Brick Mayor John Ducey, who is on a rapid path towards becoming a judge of the Superior Court, told the New Jersey Globe today that he’ll resign as mayor next Monday, meaning that there will be enough time for both parties to hold a special primary to fill the remainder of his term.
“I put in my letter of resignation today, and it will be effective on Monday, when the full Senate has their vote,” Ducey said. “If I’m successful, the resignation becomes effective.”
Ducey, a Democrat who has held the mayor’s office since 2014, was nominated to the Superior Court last month. He was approved by the Senate Judiciary Committee unanimously today and is essentially guaranteed to be confirmed by the full Senate next week.
Once he leaves office, the Democratic municipal committee will submit three names to the Brick Township Council, which will choose the new mayor from among those three options. There will also be a special election for the remaining two years of Ducey’s term, with the primary and general elections held alongside this year’s regularly scheduled elections.
Asked whether he would get involved in that race, Ducey said that he’s “not in a position to endorse anybody at this time.”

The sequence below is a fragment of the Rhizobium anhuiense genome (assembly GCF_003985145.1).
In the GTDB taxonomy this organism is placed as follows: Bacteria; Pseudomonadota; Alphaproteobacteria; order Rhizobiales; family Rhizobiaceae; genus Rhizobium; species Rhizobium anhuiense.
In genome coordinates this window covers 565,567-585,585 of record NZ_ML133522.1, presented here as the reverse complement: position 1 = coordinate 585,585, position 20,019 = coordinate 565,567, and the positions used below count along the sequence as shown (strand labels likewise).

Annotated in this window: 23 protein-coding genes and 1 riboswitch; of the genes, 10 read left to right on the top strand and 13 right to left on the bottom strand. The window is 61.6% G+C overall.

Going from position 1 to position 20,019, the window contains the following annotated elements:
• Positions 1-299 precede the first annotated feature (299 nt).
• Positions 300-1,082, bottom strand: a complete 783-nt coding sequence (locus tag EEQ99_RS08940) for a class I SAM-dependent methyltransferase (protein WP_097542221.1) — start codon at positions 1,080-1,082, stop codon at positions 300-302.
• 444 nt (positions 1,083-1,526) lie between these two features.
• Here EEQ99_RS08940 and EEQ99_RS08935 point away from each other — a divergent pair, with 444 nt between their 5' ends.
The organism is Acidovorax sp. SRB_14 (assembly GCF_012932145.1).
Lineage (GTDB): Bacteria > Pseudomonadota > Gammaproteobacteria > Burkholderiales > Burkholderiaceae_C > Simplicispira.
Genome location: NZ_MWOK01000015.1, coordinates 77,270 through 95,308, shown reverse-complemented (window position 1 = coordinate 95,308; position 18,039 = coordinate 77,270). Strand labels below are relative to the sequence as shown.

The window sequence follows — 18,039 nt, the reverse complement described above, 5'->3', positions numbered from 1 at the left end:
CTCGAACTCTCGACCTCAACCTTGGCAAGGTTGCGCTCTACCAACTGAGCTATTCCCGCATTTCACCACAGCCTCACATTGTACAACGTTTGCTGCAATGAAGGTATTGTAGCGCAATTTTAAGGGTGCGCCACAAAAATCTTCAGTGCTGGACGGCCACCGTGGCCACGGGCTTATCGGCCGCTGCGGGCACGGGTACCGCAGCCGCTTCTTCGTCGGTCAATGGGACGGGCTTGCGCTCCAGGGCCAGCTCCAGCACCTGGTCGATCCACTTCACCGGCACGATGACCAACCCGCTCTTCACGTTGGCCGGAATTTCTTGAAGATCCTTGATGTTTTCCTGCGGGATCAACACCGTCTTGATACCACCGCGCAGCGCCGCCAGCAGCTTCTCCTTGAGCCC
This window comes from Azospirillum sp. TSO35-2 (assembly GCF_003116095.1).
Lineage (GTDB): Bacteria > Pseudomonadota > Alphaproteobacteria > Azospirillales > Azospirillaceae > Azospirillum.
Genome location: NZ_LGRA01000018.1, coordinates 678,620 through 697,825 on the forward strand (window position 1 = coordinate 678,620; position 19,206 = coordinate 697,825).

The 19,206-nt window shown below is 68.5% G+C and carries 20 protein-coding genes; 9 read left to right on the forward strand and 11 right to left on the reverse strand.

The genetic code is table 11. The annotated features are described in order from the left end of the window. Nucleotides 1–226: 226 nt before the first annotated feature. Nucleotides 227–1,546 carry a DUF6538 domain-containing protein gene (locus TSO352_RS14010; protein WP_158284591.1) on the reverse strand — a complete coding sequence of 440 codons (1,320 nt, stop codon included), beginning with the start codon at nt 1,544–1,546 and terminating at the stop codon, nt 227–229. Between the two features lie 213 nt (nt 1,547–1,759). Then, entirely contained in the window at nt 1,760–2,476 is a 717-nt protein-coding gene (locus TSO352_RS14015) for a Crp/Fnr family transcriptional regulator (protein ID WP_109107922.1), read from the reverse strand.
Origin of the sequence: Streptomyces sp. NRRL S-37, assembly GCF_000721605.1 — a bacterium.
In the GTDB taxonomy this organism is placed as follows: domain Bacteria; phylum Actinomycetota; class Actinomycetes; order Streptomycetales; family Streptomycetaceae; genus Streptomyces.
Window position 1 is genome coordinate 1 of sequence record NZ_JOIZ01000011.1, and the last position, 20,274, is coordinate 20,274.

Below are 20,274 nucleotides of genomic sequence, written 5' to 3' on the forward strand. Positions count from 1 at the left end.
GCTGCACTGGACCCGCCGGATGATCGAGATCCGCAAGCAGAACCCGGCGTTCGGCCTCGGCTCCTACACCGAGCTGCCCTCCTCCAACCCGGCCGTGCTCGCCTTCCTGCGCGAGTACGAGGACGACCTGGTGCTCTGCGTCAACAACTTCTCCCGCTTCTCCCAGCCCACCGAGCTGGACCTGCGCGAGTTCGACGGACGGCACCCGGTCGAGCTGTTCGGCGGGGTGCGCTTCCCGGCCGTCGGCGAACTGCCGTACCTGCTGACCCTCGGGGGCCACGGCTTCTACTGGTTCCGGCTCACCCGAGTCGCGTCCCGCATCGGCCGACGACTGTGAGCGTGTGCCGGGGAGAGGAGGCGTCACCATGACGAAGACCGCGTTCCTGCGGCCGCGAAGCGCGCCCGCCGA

Ducey’s continued electoral success as a Democrat is something of an anomaly in Brick, which consistently supports Republicans in other races. Ducey won re-election last year 63%-37% even as Jack Ciattarelli was carrying Brick by 38 points, and his popularity has allowed Democrats to win six of the township’s seven council seats.
With Ducey now headed for the judiciary, Republicans are aiming to bring Brick back into their column, and they’re running perhaps their strongest possible candidate to do so: Assemblyman John Catalano (R-Brick). Four Democratic-held council seats are also up this year, so the GOP will have a chance to win full control of local government.